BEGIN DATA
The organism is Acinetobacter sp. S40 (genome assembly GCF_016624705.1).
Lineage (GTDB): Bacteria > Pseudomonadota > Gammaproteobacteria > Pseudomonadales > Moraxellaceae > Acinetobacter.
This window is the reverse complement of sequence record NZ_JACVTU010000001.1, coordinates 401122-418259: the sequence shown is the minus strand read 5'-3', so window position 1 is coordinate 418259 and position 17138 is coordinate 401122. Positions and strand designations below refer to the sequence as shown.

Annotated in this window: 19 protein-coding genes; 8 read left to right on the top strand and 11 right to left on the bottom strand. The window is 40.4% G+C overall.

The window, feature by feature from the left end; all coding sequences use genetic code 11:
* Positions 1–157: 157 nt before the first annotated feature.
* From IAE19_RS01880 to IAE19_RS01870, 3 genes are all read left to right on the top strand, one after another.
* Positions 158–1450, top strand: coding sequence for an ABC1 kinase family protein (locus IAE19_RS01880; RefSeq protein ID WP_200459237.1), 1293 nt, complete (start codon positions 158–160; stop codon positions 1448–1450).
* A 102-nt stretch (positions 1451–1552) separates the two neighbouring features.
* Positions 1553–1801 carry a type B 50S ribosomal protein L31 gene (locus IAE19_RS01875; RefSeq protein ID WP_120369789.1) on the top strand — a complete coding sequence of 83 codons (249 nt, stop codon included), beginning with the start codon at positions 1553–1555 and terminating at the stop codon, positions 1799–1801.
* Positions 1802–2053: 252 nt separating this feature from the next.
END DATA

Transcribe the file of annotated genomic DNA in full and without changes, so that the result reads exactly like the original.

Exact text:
The organism is Acinetobacter sp. S40 (genome assembly GCF_016624705.1).
Lineage (GTDB): Bacteria > Pseudomonadota > Gammaproteobacteria > Pseudomonadales > Moraxellaceae > Acinetobacter.
This window is the reverse complement of sequence record NZ_JACVTU010000001.1, coordinates 401122-418259: the sequence shown is the minus strand read 5'-3', so window position 1 is coordinate 418259 and position 17138 is coordinate 401122. Positions and strand designations below refer to the sequence as shown.

Annotated in this window: 19 protein-coding genes; 8 read left to right on the top strand and 11 right to left on the bottom strand. The window is 40.4% G+C overall.

The window, feature by feature from the left end; all coding sequences use genetic code 11:
* Positions 1–157: 157 nt before the first annotated feature.
* From IAE19_RS01880 to IAE19_RS01870, 3 genes are all read left to right on the top strand, one after another.
* Positions 158–1450, top strand: coding sequence for an ABC1 kinase family protein (locus IAE19_RS01880; RefSeq protein ID WP_200459237.1), 1293 nt, complete (start codon positions 158–160; stop codon positions 1448–1450).
* A 102-nt stretch (positions 1451–1552) separates the two neighbouring features.
* Positions 1553–1801 carry a type B 50S ribosomal protein L31 gene (locus IAE19_RS01875; RefSeq protein ID WP_120369789.1) on the top strand — a complete coding sequence of 83 codons (249 nt, stop codon included), beginning with the start codon at positions 1553–1555 and terminating at the stop codon, positions 1799–1801.
* Positions 1802–2053: 252 nt separating this feature from the next.